The Great Migration reached its peak in the years between 1940 and 1970, when decadal outmigration rates from the US South among Blacks surpassed 10%. During the same period, the long-standing struggle of African Americans to end racial discrimination was consolidated into a massive social movement. The civil rights movement grew in intensity during the 1950s and 60s, culminating in the enactment of the Civil and Voting Rights Acts of 1964-1965. It is hard to imagine that the temporal correlation between these social and political developments and a demographic shift of the size of the Great Migration would be purely coincidental.
Disenfranchisement was one of the reasons why Southern Blacks decided to migrate in the first place. Literacy tests, grandfather clauses and poll taxes had been employed throughout the South as means to lower Blacks’ ability to influence political outcomes (and see Trevon Logan’s post for the use of political intimidation and violence to silence the expression of Blacks’ political preferences). Such legal restrictions to voting were largely absent in the North. Black migrants were quick to take advantage of this by registering and turning out to vote at rates comparable to, and sometimes higher than those of the rest of the population.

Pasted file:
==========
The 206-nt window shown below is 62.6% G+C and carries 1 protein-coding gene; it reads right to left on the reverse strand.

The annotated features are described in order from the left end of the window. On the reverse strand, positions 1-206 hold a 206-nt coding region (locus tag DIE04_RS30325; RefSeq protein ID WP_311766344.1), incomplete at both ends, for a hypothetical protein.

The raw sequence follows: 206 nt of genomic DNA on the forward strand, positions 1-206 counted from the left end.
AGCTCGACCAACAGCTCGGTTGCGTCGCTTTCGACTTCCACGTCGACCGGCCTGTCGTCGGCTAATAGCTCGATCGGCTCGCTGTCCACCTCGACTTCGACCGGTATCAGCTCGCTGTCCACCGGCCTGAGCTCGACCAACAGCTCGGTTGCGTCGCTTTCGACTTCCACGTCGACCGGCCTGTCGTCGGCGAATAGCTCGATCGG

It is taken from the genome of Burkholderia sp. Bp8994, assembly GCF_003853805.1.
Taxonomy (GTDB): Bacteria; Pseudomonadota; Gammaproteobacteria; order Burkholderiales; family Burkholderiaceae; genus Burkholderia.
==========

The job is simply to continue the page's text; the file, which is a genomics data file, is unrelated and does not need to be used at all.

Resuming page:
Shifting voters across space and extending the franchise to a large swath of the population can dramatically alter the political equilibrium. The political effects of the demographic change induced by the Great Migration would have been felt both in the North and in the South, impacting local politics, as well as national level elections. Aside from voting patterns, the Great Migration had the capacity to fundamentally change social dynamics and trigger mass mobilization among Blacks. As the size of the Black population grew in Northern areas, so did the Black movement’s organizational capacity. Northern urban centers were fertile soil for the creation of new institutions to advance the interests of the Black community. Migrant networks also increased the connections between North and South, bringing Southern issues like racial violence and Jim Crow to the attention of a broader public, both black and white.